“The first implies there is a cause of life, independent of the organism through which it is manifested, and this cause must be persistent, eternal life, any other supposition being essentially unthinkable. And if we posit eternal life as the cause of life, we must equally posit one eternal mind as the cause of mind.
“And now that we are led to believe that the atom itself is highly complex, that it is a system of revolving electrons or corpuscles, held together by tremendous forces, the mystery becomes deeper still and we find it quite hopeless to realize what is the nature of the controlling power and mind, which out of such unimaginable entities has built up the vast material universe of suns and systems of which our earth forms a fractional part, together with that even more complex world of life of which we are ourselves the outcome.”
Even the chemists are beginning to see directive forces back of all Nature. Professor H. E. Armstrong, the learned chemist, says, “The general impression produced by known facts is that directive influences are the permanent influences at work building living tissues.”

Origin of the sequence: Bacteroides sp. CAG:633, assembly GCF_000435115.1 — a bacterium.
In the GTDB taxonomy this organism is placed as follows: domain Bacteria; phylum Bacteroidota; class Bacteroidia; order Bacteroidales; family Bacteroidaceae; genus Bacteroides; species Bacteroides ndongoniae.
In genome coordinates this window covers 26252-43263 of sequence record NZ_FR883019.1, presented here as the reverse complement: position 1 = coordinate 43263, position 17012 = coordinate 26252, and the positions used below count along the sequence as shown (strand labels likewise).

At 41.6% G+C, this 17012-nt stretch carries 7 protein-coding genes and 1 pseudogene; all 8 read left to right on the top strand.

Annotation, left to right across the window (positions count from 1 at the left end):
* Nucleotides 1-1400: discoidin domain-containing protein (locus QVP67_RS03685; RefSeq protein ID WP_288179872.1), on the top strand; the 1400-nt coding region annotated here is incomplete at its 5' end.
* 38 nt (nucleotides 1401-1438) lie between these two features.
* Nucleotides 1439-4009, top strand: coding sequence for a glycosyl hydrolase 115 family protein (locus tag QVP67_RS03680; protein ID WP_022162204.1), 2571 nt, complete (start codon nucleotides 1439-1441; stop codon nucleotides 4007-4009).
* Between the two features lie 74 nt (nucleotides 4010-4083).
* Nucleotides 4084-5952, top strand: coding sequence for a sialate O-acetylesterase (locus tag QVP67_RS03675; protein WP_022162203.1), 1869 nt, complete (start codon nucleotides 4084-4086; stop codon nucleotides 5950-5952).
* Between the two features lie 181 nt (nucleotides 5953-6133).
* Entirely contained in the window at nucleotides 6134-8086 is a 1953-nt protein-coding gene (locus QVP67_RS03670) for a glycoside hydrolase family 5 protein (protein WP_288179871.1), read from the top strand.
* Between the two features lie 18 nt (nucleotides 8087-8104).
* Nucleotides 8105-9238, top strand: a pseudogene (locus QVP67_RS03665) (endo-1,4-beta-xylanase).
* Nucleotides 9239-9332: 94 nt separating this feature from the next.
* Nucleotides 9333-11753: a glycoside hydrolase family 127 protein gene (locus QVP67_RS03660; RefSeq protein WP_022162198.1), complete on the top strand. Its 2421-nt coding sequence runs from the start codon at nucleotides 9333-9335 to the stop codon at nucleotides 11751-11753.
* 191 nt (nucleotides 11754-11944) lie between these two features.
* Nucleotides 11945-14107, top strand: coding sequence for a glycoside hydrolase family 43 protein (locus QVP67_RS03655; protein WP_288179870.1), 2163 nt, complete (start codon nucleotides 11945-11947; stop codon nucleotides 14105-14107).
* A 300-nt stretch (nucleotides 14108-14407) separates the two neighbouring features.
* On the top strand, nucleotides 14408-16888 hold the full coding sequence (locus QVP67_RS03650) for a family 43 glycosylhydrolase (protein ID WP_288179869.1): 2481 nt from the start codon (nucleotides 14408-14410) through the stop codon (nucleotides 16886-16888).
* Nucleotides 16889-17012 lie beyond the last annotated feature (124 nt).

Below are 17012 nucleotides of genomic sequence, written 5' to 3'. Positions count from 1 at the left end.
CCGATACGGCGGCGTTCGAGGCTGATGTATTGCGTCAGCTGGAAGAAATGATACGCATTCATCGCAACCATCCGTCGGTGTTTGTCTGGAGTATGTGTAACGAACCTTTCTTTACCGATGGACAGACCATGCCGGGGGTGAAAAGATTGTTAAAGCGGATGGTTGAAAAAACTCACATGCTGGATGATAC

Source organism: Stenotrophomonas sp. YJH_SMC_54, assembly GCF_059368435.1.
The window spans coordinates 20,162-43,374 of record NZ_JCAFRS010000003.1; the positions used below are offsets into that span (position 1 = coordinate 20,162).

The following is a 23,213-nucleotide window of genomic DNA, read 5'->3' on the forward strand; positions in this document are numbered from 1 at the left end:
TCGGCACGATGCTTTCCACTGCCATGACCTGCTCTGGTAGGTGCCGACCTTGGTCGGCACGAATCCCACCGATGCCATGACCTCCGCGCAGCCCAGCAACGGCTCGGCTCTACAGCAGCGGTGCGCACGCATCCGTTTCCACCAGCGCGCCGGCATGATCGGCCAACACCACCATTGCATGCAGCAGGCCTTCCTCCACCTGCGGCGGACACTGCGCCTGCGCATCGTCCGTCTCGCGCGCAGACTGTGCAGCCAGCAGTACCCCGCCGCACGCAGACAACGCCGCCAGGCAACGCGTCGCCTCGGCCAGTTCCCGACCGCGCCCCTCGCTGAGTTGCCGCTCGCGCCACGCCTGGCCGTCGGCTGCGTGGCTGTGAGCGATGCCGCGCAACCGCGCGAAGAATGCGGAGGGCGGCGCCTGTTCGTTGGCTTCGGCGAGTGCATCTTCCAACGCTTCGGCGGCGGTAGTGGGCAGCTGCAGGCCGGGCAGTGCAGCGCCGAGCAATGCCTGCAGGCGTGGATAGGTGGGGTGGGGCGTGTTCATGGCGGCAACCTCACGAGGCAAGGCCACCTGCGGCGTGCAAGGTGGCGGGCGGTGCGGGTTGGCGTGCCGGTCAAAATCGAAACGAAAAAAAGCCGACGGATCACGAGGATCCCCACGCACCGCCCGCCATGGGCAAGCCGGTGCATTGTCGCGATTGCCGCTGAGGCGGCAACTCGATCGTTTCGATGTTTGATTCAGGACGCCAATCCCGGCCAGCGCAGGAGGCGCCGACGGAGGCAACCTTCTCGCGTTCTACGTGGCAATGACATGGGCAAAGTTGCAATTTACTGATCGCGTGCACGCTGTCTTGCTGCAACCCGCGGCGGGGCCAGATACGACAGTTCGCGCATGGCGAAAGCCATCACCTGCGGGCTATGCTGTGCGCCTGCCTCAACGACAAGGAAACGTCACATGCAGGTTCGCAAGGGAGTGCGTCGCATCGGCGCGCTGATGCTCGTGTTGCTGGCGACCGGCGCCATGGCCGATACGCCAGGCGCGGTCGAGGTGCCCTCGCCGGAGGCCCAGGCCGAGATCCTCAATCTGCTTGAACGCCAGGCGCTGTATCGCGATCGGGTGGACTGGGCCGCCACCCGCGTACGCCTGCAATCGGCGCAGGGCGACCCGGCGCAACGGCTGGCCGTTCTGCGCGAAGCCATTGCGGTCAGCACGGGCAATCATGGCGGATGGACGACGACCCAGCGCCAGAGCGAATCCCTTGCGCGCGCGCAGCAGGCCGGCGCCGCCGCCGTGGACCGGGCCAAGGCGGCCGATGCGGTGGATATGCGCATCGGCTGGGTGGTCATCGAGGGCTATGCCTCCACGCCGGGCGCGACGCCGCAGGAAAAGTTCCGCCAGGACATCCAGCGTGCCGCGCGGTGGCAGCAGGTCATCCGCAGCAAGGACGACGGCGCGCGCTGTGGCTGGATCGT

Professor Larkin, the astronomer, in writing on this subject, remarked that “For a year past no book, pamphlet, or letter had been received at the observatory containing arguments against the scientific necessity for the existence of a creator to account for the universe.” He continues: “Science now demands a conscious power within protoplasm–the only living substance; and science knows that the power is mental, that mind now manifesting in man is identical in its nature, in every attribute, property, and phase, with primordial mind.
“The human mind is illimitable. Majestic as is the universe, it is destined to be still more magnificent. So is man. How shall eternal progress obtain, if all things are perfect now?
“To try to think of the existing possibilities of the coming grandeur is overwhelming. It doth not appear to what immortal heights man will ascend, for the mind of man is a portion of the infinite mind within.
“The expression that mind is now demanded behind protoplasm is obsolete. Mind within is the truth. This is immanency. No clew to its nature has been detected. To say that it is chemical activity obscures the problem. Waste no time at present to find what life is, but find what it is able to do.
“I state that mind is the base of Nature and that the seat of the mind is in the primordial electrons; and I reassert here and now that they know what to do to build all existing objects.”